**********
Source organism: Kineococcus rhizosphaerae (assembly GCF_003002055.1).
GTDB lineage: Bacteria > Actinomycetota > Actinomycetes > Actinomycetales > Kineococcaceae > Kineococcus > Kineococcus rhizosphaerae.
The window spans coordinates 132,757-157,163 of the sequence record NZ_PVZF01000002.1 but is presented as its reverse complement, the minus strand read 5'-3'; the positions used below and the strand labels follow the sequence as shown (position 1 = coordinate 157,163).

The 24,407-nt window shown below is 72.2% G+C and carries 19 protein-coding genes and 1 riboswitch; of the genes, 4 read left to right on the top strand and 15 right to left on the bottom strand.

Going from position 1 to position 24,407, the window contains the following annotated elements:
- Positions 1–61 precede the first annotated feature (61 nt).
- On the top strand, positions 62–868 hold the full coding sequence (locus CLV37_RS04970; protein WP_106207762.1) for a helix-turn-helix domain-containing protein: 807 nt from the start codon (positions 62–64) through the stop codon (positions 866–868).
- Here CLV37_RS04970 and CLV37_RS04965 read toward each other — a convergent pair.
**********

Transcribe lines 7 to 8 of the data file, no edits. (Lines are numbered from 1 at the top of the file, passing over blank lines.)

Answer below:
- On the top strand, positions 62–868 hold the full coding sequence (locus CLV37_RS04970; protein WP_106207762.1) for a helix-turn-helix domain-containing protein: 807 nt from the start codon (positions 62–64) through the stop codon (positions 866–868).
- Here CLV37_RS04970 and CLV37_RS04965 read toward each other — a convergent pair.